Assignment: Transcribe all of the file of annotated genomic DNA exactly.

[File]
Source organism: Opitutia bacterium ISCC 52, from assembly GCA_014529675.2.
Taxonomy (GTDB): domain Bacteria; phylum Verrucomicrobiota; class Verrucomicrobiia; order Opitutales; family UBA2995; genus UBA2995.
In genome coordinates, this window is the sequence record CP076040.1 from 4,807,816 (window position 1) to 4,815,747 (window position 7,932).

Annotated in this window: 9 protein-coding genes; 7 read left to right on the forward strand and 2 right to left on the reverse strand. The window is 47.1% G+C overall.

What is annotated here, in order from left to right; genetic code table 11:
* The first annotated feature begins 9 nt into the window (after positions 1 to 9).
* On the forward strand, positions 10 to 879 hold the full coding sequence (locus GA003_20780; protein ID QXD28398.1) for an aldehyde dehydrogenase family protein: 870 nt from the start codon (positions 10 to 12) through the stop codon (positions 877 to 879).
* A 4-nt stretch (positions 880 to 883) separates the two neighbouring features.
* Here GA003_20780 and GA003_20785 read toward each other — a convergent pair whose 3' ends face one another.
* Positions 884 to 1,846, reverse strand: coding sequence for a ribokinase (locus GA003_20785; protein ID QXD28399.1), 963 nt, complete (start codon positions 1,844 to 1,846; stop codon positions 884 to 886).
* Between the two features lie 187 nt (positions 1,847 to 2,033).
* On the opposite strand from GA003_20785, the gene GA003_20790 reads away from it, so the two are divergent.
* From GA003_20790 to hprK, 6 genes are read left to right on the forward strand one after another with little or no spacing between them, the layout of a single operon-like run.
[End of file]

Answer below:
Source organism: Opitutia bacterium ISCC 52, from assembly GCA_014529675.2.
Taxonomy (GTDB): domain Bacteria; phylum Verrucomicrobiota; class Verrucomicrobiia; order Opitutales; family UBA2995; genus UBA2995.
In genome coordinates, this window is the sequence record CP076040.1 from 4,807,816 (window position 1) to 4,815,747 (window position 7,932).

Annotated in this window: 9 protein-coding genes; 7 read left to right on the forward strand and 2 right to left on the reverse strand. The window is 47.1% G+C overall.

What is annotated here, in order from left to right; genetic code table 11:
* The first annotated feature begins 9 nt into the window (after positions 1 to 9).
* On the forward strand, positions 10 to 879 hold the full coding sequence (locus GA003_20780; protein ID QXD28398.1) for an aldehyde dehydrogenase family protein: 870 nt from the start codon (positions 10 to 12) through the stop codon (positions 877 to 879).
* A 4-nt stretch (positions 880 to 883) separates the two neighbouring features.
* Here GA003_20780 and GA003_20785 read toward each other — a convergent pair whose 3' ends face one another.
* Positions 884 to 1,846, reverse strand: coding sequence for a ribokinase (locus GA003_20785; protein ID QXD28399.1), 963 nt, complete (start codon positions 1,844 to 1,846; stop codon positions 884 to 886).
* Between the two features lie 187 nt (positions 1,847 to 2,033).
* On the opposite strand from GA003_20785, the gene GA003_20790 reads away from it, so the two are divergent.
* From GA003_20790 to hprK, 6 genes are read left to right on the forward strand one after another with little or no spacing between them, the layout of a single operon-like run.